The Main Line’s 50 Best BYOBs
Here’s the first 10 … More to come!
Le Saigon: The Princess Platter, with summer rolls, crispy spring rolls, a grilled meat skewer,
stuffed grape leaves, grilled jumbo shrimp, rice vermicelli and greens
A La Maison: Embrace French favorites and settle into a country-chic setting as you enjoy wholesome, impeccably prepared plates of beef bourguignon, bouillabaisse and steak frites at this classically cool bistro. The kitchen’s masterful technique is especially evident in namesake dishes like the poulet and the cassoulet. Old-school cuisine is definitely alive and well.
53 W. Lancaster Ave., Ardmore, (484) 412-8009.
Alfredo Italian BYO: Reliable Old World Italian cuisine in generous portions, plus a sublime red sauce, make this cozy bistro a standout for pasta-crazed diners. Crusty, fresh-baked bread, hand-rolled gnocchi, and a flat-out fantastic cognac-cream sauce have all elevated this local favorite. The room’s wine-cellar feel is perfect for private parties.
668 Lancaster Ave., Berwyn, (610) 640-2962.
Amani’s BYOB: For years, Amani’s has been quietly making an impression on loyal patrons with its seasonal menu. Chef Jonathan Amann has forged a
special relationship with local farmers, bringing a bounty of fresh ingredients to the table. His warm goat-cheese dumplings, served with a truffle sabayon and roasted mushrooms, are like pillows on a plate, and the Berkshire pork porterhouse with fig-apple chutney embodies stick-to-the-ribs satisfaction. Amann’s wife, Jeanine, runs the front of the house, accounting for the first-class service. Bring your own spirits and choose from several freshly made mixers, including charred pineapple jalapeño and strawberry-lemon basil.
105 E. Lancaster Ave., Downingtown, (484) 237-8179.
Antica: Chefs Josh Friedberg and Gent Mema also own the nearby stunner, Il Granaio. They bring a similar approachable concept to Antica. Served in a cozy New England-style setting, its fiercely traditional fare is cleanly executed. Standouts include the pulpo contadino and the bronzino—filleted tableside—with a savory lemon-oregano jam.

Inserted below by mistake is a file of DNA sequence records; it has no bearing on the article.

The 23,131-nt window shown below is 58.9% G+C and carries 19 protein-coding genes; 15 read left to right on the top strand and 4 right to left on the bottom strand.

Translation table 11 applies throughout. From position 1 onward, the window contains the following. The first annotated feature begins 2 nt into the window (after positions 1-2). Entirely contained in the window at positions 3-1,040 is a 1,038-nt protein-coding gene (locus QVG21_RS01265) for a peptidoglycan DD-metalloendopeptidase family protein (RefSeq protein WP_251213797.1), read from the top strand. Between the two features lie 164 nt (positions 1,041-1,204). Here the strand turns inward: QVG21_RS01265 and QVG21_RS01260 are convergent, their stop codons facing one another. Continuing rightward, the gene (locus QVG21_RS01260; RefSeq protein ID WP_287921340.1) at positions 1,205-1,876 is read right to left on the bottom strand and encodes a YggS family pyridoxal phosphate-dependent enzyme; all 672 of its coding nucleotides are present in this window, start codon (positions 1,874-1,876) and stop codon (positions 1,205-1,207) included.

1623 Baltimore Pike, Chadds Ford, (484) 770-8631.
Ardé Osteria & Pizzeria: Passionately committed to fresh, authentic ingredients—some sourced from Italy (the mozzarella di bufala is flown in weekly from Naples)—Pino DiMeo elevates Wayne’s Italian dining scene with Ardé’s distinctly family-style experience. Pop open a bottle and start with an imported cheese-and-charcuterie board. Split a plate of fresh house-made pappardelle pasta with duck ragu. Or share slices from uncomplicated pies like the arugula-and-prosciutto combo.
133 N. Wayne Ave., Wayne, (484) 580-6786.
Bangles Indian Cuisine: masala-fried tilapia
Bangles Indian Cuisine: Don’t let the strip-mall locale keep you away. Bangles blends authentic Indian dishes with modern, elegant décor that rivals many Center City eateries. A few highlights: chef Dhirendran Paulraj’s oversized paper dosa—served with sambar (spicy lentil-and-veggie dip) and tomato and coconut chutneys—and the Chettinad chicken curry. Finish your meal with the kuzhi paniyaram, a maple-glazed rice-and-lentil doughnut hole, flavored with coconut and cardamom and filled with berries.
889 E. Lancaster Ave., Downingtown, (610) 269-9600.
Barbacoa: Robert Hayes and Guy Buonadonna are heading up a local fire-roasted barbecue revolution, juggling an eclectic menu that includes Peruvian-style rotisserie chicken, St. Louis ribs, certified Angus beef brisket and slow-cooked pulled pork. The magic is in the house brine, its aged oak, cherry, pear and apple woods adding to the finger-licking flavor profiles. Bring a six-pack, or a growler from nearby Tired Hands Brewing Company. And never skip the side dishes.
64 Rittenhouse Place, Ardmore, (610) 642-0600.
Birchrunville Store Cafe: This 45-seat gem, which shares space with a small post office, redefines quaint. To enjoy Francis Trzeciak’s impeccable contemporary French-Italian cuisine, one must plan ahead: Expect to wait up to three weeks. Signature dishes include Kobe beef carpaccio, venison filet with pumpkin risotto, and white-chocolate-and-cranberry crème brûlée.
1403 Hollow Road, Birchrunville, (610) 827-9002.
Blackfish: Always packed with wine-toting diners, this highly lauded seafood-centric spot is challenging without being too over-the-top. The first restaurant from the ever-evolving Chip Roman features à la carte selectons that change daily and two tasting menus (five or seven courses). Colorful dishes like smoked salmon with a crispy hen egg, and foie gras terrine with apple-cider broth keep the senses alive.
119 Fayette St., Conshohocken, (610) 397-0888.
WooJung: Based in a sleepy strip mall, this family-owned Japanese BYOB offers a creative array of cutting-edge maki rolls and impeccably fresh sashimi. Apps like tako carpaccio and jalapeño-infused hamachi are among the region’s most interesting, effortlessly combining color and artistic design. Push the limits with the Kiss of Death roll, a texturally loaded concoction layered with Thai-chili-infused whitefish and available at five spice levels.
1017 Germantown Pike, Plymouth Meeting, (610) 272-2962.
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To see part three, click here.
To see part four, click here.
To see part five, click here.